In her blog post, “Being Human and Being Broke” the always wonderful Diane Chen discusses that ever-present problem of funding. On the LM/NET recently there has been some debate about this. Should a school librarian accept whatever is given to them and try to make the best use of it, or should s/he try to do some creative fundraising and find other ways to get book into hands?
Apparently the argument against creative fundraising is that if we start doing a good job of it then the powers that be will be even more apt to make us do more with less. Those that float this argument may be right, but my follow-up question would have to be: when have we ever had the right amount of funding? If we sit around waiting for “them” to suddenly “get it” and open up the checkbooks then we will be waiting an awful long time, my friends.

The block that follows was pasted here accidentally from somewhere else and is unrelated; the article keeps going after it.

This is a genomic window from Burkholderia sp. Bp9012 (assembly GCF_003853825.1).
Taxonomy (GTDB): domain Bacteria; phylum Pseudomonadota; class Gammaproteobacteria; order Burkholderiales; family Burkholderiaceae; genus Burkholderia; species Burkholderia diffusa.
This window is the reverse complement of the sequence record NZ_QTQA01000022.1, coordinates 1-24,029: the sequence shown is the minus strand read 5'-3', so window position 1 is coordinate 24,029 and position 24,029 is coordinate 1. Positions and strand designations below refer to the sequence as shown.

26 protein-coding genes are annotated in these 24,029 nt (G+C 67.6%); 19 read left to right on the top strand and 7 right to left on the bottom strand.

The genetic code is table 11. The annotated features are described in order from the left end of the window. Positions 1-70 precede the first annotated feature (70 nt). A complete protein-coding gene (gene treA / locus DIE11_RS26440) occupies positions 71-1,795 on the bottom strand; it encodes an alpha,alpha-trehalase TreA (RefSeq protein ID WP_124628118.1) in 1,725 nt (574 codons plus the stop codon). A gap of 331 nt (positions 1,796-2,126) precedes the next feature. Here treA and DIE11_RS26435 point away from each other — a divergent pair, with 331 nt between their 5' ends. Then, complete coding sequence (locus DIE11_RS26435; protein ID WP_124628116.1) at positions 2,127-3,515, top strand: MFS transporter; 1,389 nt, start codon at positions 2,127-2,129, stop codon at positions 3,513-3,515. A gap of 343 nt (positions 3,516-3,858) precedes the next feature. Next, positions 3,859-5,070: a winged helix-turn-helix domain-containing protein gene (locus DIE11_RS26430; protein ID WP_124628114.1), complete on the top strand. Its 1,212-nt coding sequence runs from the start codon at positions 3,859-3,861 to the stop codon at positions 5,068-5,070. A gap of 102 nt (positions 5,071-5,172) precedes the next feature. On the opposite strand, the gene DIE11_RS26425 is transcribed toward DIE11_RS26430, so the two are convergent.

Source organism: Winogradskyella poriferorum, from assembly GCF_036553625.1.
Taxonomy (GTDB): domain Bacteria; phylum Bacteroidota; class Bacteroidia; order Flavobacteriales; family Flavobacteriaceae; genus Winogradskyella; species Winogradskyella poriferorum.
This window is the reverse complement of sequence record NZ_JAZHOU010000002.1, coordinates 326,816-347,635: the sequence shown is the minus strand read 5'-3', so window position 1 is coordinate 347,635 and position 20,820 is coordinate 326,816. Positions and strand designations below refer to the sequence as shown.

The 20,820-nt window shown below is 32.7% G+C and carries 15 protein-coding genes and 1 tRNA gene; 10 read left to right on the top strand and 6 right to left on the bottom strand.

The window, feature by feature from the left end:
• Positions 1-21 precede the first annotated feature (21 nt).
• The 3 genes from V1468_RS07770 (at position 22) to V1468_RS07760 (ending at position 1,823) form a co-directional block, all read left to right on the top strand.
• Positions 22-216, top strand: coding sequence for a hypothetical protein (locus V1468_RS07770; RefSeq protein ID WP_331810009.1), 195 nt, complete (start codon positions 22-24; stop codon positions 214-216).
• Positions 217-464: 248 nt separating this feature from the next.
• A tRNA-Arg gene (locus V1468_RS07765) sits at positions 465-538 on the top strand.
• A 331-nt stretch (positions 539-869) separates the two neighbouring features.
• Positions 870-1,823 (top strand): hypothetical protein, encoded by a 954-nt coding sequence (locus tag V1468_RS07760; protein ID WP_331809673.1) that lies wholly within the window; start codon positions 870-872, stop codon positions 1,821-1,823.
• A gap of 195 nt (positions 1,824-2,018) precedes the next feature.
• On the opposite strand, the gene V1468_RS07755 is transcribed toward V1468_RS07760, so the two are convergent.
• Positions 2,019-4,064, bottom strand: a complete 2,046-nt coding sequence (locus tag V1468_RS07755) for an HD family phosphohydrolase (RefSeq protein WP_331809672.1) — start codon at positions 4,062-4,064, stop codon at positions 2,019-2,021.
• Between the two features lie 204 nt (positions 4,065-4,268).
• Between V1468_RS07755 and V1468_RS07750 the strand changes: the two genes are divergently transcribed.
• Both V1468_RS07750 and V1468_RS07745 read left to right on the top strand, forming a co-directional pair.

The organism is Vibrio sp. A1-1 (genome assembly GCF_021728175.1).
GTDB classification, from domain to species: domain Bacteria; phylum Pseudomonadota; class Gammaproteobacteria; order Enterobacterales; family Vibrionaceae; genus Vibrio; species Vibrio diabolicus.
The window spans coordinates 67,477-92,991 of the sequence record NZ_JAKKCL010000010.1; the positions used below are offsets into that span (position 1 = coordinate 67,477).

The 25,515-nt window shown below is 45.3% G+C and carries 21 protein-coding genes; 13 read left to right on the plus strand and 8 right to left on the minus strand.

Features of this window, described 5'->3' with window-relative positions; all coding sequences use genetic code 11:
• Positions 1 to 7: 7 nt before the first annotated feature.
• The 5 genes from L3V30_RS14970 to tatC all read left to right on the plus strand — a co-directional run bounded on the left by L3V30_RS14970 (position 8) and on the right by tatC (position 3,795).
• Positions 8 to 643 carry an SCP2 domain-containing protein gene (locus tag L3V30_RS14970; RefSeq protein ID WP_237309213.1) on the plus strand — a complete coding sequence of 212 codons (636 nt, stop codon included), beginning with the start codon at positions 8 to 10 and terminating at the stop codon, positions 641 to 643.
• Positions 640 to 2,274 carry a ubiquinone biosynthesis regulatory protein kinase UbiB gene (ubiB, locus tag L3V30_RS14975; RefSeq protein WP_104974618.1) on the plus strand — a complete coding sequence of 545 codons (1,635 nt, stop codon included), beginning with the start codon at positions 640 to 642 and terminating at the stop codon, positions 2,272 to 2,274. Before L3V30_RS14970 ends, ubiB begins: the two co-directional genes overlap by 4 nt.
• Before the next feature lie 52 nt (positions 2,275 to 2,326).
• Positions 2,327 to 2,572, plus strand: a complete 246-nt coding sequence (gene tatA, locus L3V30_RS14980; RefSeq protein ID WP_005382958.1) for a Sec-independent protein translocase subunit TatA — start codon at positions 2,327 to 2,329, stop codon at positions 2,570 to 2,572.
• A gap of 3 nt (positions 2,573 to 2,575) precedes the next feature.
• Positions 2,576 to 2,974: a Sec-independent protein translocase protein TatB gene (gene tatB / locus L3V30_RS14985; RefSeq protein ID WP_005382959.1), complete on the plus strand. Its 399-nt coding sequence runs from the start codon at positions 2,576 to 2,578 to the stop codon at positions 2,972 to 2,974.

Ms. Chen goes on to describe the Friends of Libraries group and suggests this as an option because, as she says, “complacency is an evil when it comes to collection development.”
Apparently the AASL agrees because they also have a post promoting the Frinds of Libraries and mention using one of their fact sheets as a possible course of action.
It’s a great idea–delegate the fund raising and other aspects of library advocacy to interested members of the surrounding community, students, grandparents, parents, and other local residents.
Has anyone tried this in their own media center? Do share some input!